The diffusion track of PR3 in Figure 5c is spatially more confined than those of PR1&2 and the average interparticle separation obtained from the measured R values is further decreased to Sav = 9.7 ± 1.3 nm. PR3 still exhibits some rotational dynamics, most prominently in the interval t = 58 – 115 s, during which plasmon ruler rotation is correlated with a change in the interparticle separation. Additional more transient orientation changes can be identified at other times throughout the trajectory. All of the recorded P values lie, however, in the range of P ≈ 0 – 0.6. The lower magnitude and frequency of the P fluctuations for PR3 when compared with PR1&2 indicates a reduction of the rotational freedom for PR3.
Overall, we conclude that for PR1-3 in Figure 5 an increasing spatial confinement is correlated with a decreasing rotational mobility and decreasing average interparticle separation.
Next, we want to analyze the confinement of PR3 in more detail. We already know from Figure 5c that PR3 explores a total area on the order of 300 × 300 nm2 during our observation time and that the orientation of the long plasmon ruler axis is constrained to P ≈ 0 – 0.6 during the entire observation time. Since S and P were obtained from tracking experiments they can be analyzed as a function of time as shown in Figure 5 and as a function of their location on the cell surface. In Figure 6 we performed such a spatial analysis and created S and P maps for two different definition ranges. Whereas Figure 6a1 includes all S values of the trajectory, Figure 6a2 contains only the first S quartile, corresponding to the shortest interparticle separations. Similarly, Figure 6b1 includes all P values, whereas Figure 6b2 contains only the fourth P quartile.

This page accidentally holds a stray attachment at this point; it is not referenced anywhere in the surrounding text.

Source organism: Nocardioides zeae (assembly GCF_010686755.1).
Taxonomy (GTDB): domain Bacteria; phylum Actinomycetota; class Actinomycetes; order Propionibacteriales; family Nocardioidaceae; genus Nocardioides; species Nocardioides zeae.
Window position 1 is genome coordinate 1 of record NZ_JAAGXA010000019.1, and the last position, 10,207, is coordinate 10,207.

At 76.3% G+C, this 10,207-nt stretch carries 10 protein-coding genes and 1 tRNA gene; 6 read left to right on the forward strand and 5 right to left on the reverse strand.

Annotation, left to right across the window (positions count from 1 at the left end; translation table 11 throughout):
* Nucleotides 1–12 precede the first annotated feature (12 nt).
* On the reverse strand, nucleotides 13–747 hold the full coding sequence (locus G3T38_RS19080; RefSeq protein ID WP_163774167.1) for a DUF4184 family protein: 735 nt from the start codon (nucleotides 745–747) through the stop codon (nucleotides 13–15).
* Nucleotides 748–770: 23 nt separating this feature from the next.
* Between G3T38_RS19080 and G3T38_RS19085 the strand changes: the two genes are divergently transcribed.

An inspection of the S and P maps in Figures 6a1&b1 shows that the data points are not equally distributed across the entire confinement region but clustered in three subregions, which are labeled as C1-C3 in Figure 6a. C1-C3 are not strictly associated with distinct times in the trajectory but get populated throughout the observation, and we conclude that PR3 shuttles between these sub-regions. Despite this translational movement, the reduced linear dichroism remains between P ≈ 0 – 0.6 due to a constrained rotational mobility in the entire confinement region. We point out that, although the drawn circumferences around C1-C3 in Figure 6 are somewhat arbitrary, our tracking experiments indicate that each of the sub-regions C1-C3 has dimensions on the order of ~70 nm, which is consistent with previous findings of the compartmentalization of HeLa cell surfaces.32
Interestingly, the less populated region of the green shaded confinement region between x = −150 nm and x = −50 nm is enriched in data points with longer interparticle separations suggesting less spatial constraints. It is unclear why this region is much less populated than C1-C3. One possible explanation could be a chemical heterogeneity of the membrane that favors a localization of PR3 in C1-C3. Correlation of the S and P maps in Figure 6 offers further insight into the sub-regions C1-C3. Close inspection of Figures 6a2 and b2 reveals that nearly 2/3 of the data points in C1 in Figure 6a2 superimpose with the data points in the same area in Figure 6b2 (for a magnification of C1, please see Figure S4). In C1 the shortest interparticle separations are correlated with the highest P values indicative of a preferential alignment of the long plasmon ruler axis in the compressed plasmon ruler. One structural model that could account for the more stringent orientation of the compressed plasmon ruler configuration is an anisotropic shape of C1. Assuming that the extension of C1 is shorter along one specific direction so that it can only accommodate the long plasmon ruler axis in this orientation if the ruler adjusts (i.e. decreases) its interparticle separation, the geometry of C1 would induce the observed preferential orientation of PR3 with short S values. Independent of the exact nature of the preferential orientation, the absence of a comparable correlation in C2 and C3 underlines the heterogeneity of the membrane on deeply subdiffraction limit length scales.